Wednesday, August 11, 2010
Is it really her? Architecture nerds and UCSD students alike are buzzing about the Geisel Library’s apparent cameo as the snow fortress in Christopher Nolan’s science fiction flick "Inception."
Before we get to the truth - if there can be truth in a post regarding "Inception," I wanted to investigate the Geisel's previous cinematic roles. UCSD maintains a useful "Geisel Library: Urban Legends" page with a surfeit of information regarding the Geisel’s big and small screen career.
For example, there is a persistent myth that the Geisel was in "Attack of the Killer Tomatoes." Rather, her distinctive beauty graced the third installment, "Killer Tomatoes Strike Back."
Confirmed sightings also include an episode of the British TV series "Mission Impossible" and in the introductory sequence of "Simon & Simon" a long running and apparently awesome private investigator series set in San Diego that I'd never heard of.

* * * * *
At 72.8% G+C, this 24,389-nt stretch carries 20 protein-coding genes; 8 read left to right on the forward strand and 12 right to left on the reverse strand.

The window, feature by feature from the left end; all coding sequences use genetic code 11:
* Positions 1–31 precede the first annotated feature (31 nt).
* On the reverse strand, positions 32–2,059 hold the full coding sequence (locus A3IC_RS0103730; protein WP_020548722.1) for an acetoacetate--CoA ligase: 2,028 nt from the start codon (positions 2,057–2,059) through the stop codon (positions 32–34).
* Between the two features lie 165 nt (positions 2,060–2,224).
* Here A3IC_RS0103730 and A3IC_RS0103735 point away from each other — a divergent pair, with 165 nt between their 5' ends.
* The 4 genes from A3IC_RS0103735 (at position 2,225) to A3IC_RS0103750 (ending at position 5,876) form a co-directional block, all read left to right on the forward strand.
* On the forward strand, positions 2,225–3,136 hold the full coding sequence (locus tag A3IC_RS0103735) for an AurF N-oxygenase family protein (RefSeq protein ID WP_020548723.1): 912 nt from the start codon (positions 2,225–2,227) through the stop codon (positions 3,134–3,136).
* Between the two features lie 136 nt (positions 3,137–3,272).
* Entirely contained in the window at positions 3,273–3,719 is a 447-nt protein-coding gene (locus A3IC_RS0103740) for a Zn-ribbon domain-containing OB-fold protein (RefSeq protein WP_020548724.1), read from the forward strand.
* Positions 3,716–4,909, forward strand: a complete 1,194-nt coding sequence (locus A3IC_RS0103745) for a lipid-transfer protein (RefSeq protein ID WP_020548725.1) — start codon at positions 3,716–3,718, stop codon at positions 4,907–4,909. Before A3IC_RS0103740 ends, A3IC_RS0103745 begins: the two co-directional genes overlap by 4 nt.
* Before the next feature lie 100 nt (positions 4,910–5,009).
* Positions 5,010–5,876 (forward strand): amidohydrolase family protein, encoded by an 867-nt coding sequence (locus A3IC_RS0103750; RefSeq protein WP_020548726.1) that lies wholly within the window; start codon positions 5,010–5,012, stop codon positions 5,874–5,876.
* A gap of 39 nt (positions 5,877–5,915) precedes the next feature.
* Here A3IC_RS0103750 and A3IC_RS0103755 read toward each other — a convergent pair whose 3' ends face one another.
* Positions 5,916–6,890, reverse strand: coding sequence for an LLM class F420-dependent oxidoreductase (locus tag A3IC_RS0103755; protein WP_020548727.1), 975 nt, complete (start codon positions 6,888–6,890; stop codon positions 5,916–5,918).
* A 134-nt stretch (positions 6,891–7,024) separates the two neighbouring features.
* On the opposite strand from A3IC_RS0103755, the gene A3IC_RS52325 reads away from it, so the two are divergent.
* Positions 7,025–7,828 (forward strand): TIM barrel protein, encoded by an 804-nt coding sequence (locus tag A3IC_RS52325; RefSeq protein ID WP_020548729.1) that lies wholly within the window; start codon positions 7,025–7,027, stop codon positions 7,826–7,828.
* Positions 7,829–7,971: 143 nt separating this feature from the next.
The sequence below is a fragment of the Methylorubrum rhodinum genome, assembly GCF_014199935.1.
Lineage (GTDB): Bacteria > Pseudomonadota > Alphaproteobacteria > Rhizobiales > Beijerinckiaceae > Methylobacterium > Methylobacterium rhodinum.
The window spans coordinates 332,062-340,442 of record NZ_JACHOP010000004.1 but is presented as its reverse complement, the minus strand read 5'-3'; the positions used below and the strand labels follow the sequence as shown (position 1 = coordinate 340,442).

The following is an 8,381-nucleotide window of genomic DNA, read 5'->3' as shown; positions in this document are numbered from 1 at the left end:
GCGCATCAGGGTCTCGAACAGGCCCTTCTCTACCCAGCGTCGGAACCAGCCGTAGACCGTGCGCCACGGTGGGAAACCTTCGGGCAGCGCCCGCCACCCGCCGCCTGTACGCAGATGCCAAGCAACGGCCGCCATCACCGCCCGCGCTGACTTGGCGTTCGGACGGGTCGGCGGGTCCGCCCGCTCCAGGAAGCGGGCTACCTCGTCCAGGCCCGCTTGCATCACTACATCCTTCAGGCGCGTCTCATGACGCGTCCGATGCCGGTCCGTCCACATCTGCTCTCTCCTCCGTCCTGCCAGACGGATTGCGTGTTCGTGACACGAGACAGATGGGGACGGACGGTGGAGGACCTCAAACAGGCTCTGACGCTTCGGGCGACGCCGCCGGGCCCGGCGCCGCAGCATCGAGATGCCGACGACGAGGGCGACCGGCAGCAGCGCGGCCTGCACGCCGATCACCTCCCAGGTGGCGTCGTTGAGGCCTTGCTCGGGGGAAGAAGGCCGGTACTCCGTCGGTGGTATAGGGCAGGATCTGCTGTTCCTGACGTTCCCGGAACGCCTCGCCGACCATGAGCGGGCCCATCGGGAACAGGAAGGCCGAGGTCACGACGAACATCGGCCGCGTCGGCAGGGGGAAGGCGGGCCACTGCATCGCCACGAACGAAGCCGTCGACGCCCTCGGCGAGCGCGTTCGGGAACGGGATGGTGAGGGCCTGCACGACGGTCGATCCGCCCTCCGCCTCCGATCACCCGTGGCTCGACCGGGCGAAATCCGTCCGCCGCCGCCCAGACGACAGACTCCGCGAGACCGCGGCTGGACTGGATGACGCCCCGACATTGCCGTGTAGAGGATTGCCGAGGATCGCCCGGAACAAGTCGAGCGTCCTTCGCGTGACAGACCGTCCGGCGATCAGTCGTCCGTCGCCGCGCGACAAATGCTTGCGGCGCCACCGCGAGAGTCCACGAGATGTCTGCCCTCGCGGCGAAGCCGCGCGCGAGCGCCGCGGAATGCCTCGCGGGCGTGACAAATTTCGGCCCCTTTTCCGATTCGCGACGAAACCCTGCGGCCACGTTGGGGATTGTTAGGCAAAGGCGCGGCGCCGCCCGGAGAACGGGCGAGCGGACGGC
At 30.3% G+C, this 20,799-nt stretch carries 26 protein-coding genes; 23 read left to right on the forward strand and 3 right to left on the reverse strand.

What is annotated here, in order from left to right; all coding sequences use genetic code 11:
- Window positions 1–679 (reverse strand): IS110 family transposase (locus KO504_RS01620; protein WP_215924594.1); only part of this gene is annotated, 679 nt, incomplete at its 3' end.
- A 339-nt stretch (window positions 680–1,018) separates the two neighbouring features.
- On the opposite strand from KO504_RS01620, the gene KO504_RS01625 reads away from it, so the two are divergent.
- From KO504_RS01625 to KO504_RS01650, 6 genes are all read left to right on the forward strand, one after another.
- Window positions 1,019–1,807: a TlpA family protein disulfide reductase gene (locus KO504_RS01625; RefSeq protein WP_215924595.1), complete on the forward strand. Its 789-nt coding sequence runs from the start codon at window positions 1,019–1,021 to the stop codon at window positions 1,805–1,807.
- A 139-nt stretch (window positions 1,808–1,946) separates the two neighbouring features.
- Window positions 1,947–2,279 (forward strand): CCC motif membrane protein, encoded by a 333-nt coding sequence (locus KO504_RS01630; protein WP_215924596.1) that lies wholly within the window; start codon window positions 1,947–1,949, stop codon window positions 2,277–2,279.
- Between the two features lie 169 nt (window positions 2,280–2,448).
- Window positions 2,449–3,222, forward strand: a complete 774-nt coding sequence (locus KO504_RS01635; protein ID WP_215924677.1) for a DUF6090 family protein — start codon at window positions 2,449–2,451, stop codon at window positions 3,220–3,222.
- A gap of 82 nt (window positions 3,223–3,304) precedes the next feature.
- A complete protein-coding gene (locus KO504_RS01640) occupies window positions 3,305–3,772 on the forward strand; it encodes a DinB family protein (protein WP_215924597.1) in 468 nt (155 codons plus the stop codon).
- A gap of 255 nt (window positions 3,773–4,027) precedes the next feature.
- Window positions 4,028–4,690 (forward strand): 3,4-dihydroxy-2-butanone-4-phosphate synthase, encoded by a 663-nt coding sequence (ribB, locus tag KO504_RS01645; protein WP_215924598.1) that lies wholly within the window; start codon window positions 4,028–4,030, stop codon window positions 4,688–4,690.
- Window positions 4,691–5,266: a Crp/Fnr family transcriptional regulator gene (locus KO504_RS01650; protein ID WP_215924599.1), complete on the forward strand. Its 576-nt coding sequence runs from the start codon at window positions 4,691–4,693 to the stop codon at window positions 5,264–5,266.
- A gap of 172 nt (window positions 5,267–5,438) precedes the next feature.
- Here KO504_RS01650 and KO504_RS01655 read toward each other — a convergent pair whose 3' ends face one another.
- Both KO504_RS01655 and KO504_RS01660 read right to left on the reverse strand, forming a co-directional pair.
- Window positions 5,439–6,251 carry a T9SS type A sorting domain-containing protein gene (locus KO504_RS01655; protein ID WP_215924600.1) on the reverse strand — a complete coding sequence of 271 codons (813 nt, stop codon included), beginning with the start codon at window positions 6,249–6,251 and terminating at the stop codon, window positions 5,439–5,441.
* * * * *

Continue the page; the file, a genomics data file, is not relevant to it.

The Geisel has also starred in a handful of British car ads, German fashion shoots, and a 1999 navy recruitment ad directed by Spike Lee. How that last one ever happened is beyond me: apparently the director of "Malcom X" fought the power by doing a whole fleet of recruitment ads in 1999. (If anyone can find a link to any of these, let us know in the comments!)
It certainly looks to me like the Geisel was on "Inception" production designer Guy Dias’ inspiration board at some point. We sent him an e-mail and haven’t heard back yet.
We do know that the library’s architect, William Pereira, loved science fiction – he was engaged with thinking about the future from his first design job, which was helping to plan for the 1933 Worlds Fair themed “A Century of Progress.”
My guess is Pereira would have enjoyed seeing his library on-screen, as part of a dream within a dream.
“Inception,” in case you didn’t know, is in theaters nationwide. UCSD by Design – a lecture series and Web site celebrating UCSD’s 50th anniversary, opens September 30th. Their guidebook – with information on the Geisel in addition to all of UCSD’s architectural treasures – is available in the UCSD bookstore now.